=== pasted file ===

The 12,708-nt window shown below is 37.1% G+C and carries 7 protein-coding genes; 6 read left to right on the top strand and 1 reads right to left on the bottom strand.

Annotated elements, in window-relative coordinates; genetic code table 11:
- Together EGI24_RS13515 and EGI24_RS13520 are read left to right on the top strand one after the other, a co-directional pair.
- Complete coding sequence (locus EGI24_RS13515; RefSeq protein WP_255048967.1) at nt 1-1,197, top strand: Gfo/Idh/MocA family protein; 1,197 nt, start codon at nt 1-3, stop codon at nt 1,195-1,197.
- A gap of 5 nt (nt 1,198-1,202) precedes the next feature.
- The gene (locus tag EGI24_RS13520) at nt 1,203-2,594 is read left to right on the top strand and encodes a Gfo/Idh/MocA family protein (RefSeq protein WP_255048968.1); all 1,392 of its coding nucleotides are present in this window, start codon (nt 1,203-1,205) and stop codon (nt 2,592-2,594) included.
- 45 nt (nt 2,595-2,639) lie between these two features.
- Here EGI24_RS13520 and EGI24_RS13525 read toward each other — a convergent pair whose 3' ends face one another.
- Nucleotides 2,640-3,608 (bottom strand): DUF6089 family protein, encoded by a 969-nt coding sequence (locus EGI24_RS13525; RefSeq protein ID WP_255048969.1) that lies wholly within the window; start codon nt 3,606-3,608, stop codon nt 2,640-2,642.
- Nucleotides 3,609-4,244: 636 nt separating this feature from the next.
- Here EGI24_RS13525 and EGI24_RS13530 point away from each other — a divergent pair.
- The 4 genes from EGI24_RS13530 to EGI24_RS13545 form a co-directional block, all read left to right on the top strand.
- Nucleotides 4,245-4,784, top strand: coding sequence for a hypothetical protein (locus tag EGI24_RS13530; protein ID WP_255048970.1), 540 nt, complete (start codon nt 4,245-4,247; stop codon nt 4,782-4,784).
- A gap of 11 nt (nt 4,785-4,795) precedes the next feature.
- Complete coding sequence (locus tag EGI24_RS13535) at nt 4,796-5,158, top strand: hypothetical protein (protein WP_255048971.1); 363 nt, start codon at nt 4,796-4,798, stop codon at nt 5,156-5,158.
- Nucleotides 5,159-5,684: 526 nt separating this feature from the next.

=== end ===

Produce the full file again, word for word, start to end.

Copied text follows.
The 12,708-nt window shown below is 37.1% G+C and carries 7 protein-coding genes; 6 read left to right on the top strand and 1 reads right to left on the bottom strand.

Annotated elements, in window-relative coordinates; genetic code table 11:
- Together EGI24_RS13515 and EGI24_RS13520 are read left to right on the top strand one after the other, a co-directional pair.
- Complete coding sequence (locus EGI24_RS13515; RefSeq protein WP_255048967.1) at nt 1-1,197, top strand: Gfo/Idh/MocA family protein; 1,197 nt, start codon at nt 1-3, stop codon at nt 1,195-1,197.
- A gap of 5 nt (nt 1,198-1,202) precedes the next feature.
- The gene (locus tag EGI24_RS13520) at nt 1,203-2,594 is read left to right on the top strand and encodes a Gfo/Idh/MocA family protein (RefSeq protein WP_255048968.1); all 1,392 of its coding nucleotides are present in this window, start codon (nt 1,203-1,205) and stop codon (nt 2,592-2,594) included.
- 45 nt (nt 2,595-2,639) lie between these two features.
- Here EGI24_RS13520 and EGI24_RS13525 read toward each other — a convergent pair whose 3' ends face one another.
- Nucleotides 2,640-3,608 (bottom strand): DUF6089 family protein, encoded by a 969-nt coding sequence (locus EGI24_RS13525; RefSeq protein ID WP_255048969.1) that lies wholly within the window; start codon nt 3,606-3,608, stop codon nt 2,640-2,642.
- Nucleotides 3,609-4,244: 636 nt separating this feature from the next.
- Here EGI24_RS13525 and EGI24_RS13530 point away from each other — a divergent pair.
- The 4 genes from EGI24_RS13530 to EGI24_RS13545 form a co-directional block, all read left to right on the top strand.
- Nucleotides 4,245-4,784, top strand: coding sequence for a hypothetical protein (locus tag EGI24_RS13530; protein ID WP_255048970.1), 540 nt, complete (start codon nt 4,245-4,247; stop codon nt 4,782-4,784).
- A gap of 11 nt (nt 4,785-4,795) precedes the next feature.
- Complete coding sequence (locus tag EGI24_RS13535) at nt 4,796-5,158, top strand: hypothetical protein (protein WP_255048971.1); 363 nt, start codon at nt 4,796-4,798, stop codon at nt 5,156-5,158.
- Nucleotides 5,159-5,684: 526 nt separating this feature from the next.